Clothing Ourselves in Love

The early Christian movement attracted fallen-away Jews and Gentiles but not Israel’s leadership. This was a great mystery to Matthew, who develops this theme of invitation and response throughout his Gospel. The Gospel passage this week finds Jesus still in the Temple, warning the chief priests and elders that their time is running out. God summoned them to the kingdom, but in their rejection of the Son, they have rejected God’s invitation. This parable gives a clear insight on Matthew’s conundrum: Israel’s leaders received the invitation first, but they rejected it. Only then did God turn to sinners and Gentiles to populate his kingdom.


‘Many are invited, but few are chosen.’ (Mt 22:14)

Liturgical day
Twenty-eighth Sunday in Ordinary Time (A)
Is 25:6-10, Ps 23, Phil 4:12-20, Mt 22:1-14

In what ways has God invited you? How have you responded?

How do you understand Christ’s “wedding garment” of love? How are you crafting one like it?

This parable has a surprise ending. A guest shows up without the proper wedding garment and is thrown out into the night. This action is difficult to square with the king’s generosity in the first part of the parable. The church, mercifully, offers a shorter version of the Gospel this week that omits the second part of the parable. This omission has good historical grounds. Versions of this parable also appear in Luke (14:15-24) and the non-canonical Gospel of Thomas (64:1-5). In neither case does the parable of the bridal garment appear. It is not likely that the writers of Luke and Thomas independently left out the same passage. It is more likely that Matthew put together two previously unrelated parables to develop his theme of invitation and response.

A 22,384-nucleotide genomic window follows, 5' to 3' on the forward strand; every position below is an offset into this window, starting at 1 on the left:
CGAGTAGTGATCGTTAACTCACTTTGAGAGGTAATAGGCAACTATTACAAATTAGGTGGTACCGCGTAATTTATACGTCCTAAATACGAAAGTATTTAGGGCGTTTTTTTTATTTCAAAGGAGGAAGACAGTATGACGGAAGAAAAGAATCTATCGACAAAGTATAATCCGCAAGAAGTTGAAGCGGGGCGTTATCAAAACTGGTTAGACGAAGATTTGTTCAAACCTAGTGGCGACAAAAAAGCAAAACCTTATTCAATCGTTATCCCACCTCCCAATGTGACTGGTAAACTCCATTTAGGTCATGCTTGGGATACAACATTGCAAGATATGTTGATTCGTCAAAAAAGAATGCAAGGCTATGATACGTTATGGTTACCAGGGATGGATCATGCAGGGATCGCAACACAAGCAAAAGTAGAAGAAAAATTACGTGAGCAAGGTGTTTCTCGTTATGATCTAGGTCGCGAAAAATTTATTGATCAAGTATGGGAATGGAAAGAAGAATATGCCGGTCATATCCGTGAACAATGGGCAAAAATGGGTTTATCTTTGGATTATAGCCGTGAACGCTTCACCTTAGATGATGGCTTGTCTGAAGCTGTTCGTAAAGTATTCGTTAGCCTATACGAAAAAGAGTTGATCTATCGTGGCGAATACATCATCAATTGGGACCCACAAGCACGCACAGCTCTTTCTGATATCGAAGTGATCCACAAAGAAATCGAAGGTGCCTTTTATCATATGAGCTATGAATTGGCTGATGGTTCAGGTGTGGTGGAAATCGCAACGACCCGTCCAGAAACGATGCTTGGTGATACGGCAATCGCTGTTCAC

Biblical scholars have not reached consensus over the meaning of the wedding garment. It helps to remember that Jesus lived in a highly ritualized culture. Wedding celebrations especially were ceremonial events involving the appropriate participation of the guests. The invitation issued by the servants was indiscriminate but not compulsory. Anyone who said yes to it would have known that they were going to an affair that required appropriate dress and courteous interaction. The etiquette added to the joy; dancing, drinking and feasting each had their own ritual action and these added to the memorable qualities of the day (similarly today, the ritual of the best man’s toast can be one of the most memorable parts of a wedding celebration).

Jesus’ culture was hierarchical as well. Guests at a wedding owed their host a debt of gratitude that they repaid with tokens of respect. A close reading of today’s Gospel shows that the crisis peaked not over the man’s attire (which the host may have felt compelled to lend him), but over his failure to respond to the king. This lack of courtesy was the grave insult that led to his ejection from the feast.

Patristic authors found the wedding garment to be a symbol of Christian love. They derived this from literary cues like the king’s generosity, the wedding and the tokens of respect due a host. They also taught that the wedding garment makes us resemble Christ, the divine bridegroom. Gregory the Great, for instance, argued that the wedding garment was not baptism, which was symbolized simply by entering the feasting hall. To participate in the feast, one must be clothed like the bridegroom in compassion, generosity, forgiveness and love. Similarly today, many call themselves Christians. Only those attired with a love like Christ’s will experience the joy of God’s feast.

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